World Health Organization Double Burden of Malnutrition series

Dynamics of the double burden of malnutrition and the changing nutrition reality

Barry M Popkin, Camila Corvalan, Laurence M Grummer-Strawn

Vol. 395, No. 10217

The first publication in the series provides an overview of the issue, and cites the factors that contribute to malnutrition. While LNCS is not mentioned, the article does cite the increased sales of “non-essential foods and beverages”, including “junk foods and sugar-sweetened beverages”. Rapid growth in this sector is especially noted in lower-income countries, where sales are already high. Overall, this paper takes a look at the impact of the food environment and the availability of non-nutritious foods and beverages.

The double burden of malnutrition: aetiological pathways and consequences for health

Jonathan C Wells, Ana Lydia Sawaya, Rasmus Wibaek, Martha Mwangome, Marios S Poullas, Chittaranjan S Yajnik, Alessandro Demaio

Vol. 395, No. 10217

The second publication in the series describes how historically malnutrition has been studied separately as either “chronic or acute undernutrition, energy inadequacy, and micronutrient deficiencies” or “overweight, obesity, and dietary excess”. This paper also discusses early undernutrition preceding overweight or obesity later in life and the overall health consequences. LNCS are not mentioned in this paper.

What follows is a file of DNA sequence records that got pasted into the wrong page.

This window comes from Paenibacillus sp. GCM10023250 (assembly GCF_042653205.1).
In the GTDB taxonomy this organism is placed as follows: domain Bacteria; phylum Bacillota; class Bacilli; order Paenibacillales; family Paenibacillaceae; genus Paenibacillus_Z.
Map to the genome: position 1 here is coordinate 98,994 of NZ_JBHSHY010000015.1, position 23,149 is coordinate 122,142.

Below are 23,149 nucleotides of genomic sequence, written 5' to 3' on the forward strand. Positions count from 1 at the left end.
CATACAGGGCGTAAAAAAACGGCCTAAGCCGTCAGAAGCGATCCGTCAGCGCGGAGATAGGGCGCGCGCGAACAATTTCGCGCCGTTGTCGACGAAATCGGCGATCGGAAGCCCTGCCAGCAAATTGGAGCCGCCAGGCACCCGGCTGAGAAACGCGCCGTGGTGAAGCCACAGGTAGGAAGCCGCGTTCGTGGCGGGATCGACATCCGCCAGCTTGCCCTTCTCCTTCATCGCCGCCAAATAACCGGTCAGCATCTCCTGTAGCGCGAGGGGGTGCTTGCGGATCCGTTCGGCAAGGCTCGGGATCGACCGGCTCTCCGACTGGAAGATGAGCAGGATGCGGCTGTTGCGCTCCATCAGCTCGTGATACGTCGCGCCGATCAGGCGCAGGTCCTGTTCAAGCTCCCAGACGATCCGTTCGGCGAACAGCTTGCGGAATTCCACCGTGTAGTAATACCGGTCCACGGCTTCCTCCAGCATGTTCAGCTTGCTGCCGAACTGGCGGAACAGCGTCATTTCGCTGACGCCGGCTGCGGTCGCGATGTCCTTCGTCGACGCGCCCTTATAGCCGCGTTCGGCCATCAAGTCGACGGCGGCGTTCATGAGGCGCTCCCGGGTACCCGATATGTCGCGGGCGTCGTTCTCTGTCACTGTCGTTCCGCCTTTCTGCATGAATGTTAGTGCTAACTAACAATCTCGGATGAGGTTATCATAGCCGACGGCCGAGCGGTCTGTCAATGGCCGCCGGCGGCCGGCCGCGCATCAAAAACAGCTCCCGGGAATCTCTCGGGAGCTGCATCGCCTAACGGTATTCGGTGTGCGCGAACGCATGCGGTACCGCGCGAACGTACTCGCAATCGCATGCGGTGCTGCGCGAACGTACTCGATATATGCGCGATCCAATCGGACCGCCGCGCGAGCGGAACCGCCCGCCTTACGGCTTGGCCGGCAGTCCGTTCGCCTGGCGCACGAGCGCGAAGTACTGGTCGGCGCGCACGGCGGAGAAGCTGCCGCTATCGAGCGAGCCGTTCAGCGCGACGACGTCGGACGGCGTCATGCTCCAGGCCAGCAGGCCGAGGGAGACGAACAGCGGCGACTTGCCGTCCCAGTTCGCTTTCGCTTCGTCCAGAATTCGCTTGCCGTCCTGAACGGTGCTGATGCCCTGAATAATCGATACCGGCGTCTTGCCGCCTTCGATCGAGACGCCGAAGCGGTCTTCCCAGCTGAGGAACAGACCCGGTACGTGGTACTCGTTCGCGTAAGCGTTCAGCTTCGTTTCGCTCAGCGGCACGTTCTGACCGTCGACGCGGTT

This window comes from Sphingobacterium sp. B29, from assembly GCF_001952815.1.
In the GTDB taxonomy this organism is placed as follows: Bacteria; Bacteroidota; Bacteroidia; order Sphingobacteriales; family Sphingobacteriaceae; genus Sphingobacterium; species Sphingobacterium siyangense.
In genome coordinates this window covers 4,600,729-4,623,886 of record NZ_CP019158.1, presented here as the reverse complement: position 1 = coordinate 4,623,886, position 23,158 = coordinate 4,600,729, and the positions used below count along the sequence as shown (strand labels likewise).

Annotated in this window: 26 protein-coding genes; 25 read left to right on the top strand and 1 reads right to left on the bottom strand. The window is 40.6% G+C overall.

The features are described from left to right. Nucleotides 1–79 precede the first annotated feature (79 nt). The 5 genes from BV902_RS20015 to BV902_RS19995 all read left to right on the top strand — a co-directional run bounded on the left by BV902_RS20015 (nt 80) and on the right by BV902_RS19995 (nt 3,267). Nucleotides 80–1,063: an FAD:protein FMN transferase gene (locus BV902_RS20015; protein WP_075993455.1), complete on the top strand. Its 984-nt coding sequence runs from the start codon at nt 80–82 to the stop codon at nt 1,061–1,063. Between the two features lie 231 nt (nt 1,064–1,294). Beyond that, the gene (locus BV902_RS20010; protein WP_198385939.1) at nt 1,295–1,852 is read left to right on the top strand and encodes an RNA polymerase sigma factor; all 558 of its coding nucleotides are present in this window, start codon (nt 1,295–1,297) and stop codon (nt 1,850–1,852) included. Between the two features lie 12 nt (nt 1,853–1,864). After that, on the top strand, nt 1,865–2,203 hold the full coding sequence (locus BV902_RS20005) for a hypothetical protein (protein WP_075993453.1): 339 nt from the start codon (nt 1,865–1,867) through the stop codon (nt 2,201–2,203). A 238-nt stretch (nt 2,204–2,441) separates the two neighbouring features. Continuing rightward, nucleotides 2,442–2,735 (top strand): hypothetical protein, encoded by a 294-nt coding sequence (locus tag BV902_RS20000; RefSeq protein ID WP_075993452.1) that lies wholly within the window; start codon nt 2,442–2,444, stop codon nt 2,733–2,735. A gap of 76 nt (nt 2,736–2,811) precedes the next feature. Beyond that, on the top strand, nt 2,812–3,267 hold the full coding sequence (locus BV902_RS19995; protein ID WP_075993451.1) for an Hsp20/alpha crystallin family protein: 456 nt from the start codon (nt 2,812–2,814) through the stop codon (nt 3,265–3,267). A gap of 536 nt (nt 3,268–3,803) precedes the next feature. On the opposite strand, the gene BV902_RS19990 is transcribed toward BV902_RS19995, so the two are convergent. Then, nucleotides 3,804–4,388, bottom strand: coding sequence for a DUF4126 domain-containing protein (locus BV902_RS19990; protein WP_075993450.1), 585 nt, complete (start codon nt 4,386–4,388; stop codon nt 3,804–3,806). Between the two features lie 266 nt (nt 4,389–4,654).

Double-duty actions: seizing programme and policy opportunities to address malnutrition in all its forms

Corinna Hawkes, Marie T Ruel, Leah Salm, Bryony Sinclair, Francesco Branca

Vol. 395, No. 10218

The third publication in the series describes how “worldwide availability of unhealthy processed foods, snacks, and beverages high in energy, sugar, fat, and salt has soared since 2004.” It notes that “manufacturers, supermarkets, food vendors, and restaurants make these foods easily accessible and affordable, often using aggressive marketing techniques.” It goes on to discuss how previous attempts at addressing malnutrition/undernutrition unintentionally led to an increase in risk for obesity, overweight and diet-related NCDs in low- and middle income countries. Life nutrition, diet diversity, food environments and socioeconomic factors are cited. A holistic approach, including changes in governance, financing and capacity building, is suggested. LNCS are not mentioned in this paper.

Economic effects of the double burden of malnutrition

Rachel Nugent, Carol Levin, Jessica Hale, Brian Hutchinson

Vol. 395, No. 10218

The fourth and final paper in the series examined methods for conducting economic evaluations of malnutrition, identifies gaps, and recommends improvements to economic modeling.  Suggests that economic models are enhanced to incorporate effects for both undernutrition and overweight in the same population. LNCS are not mentioned in this paper.

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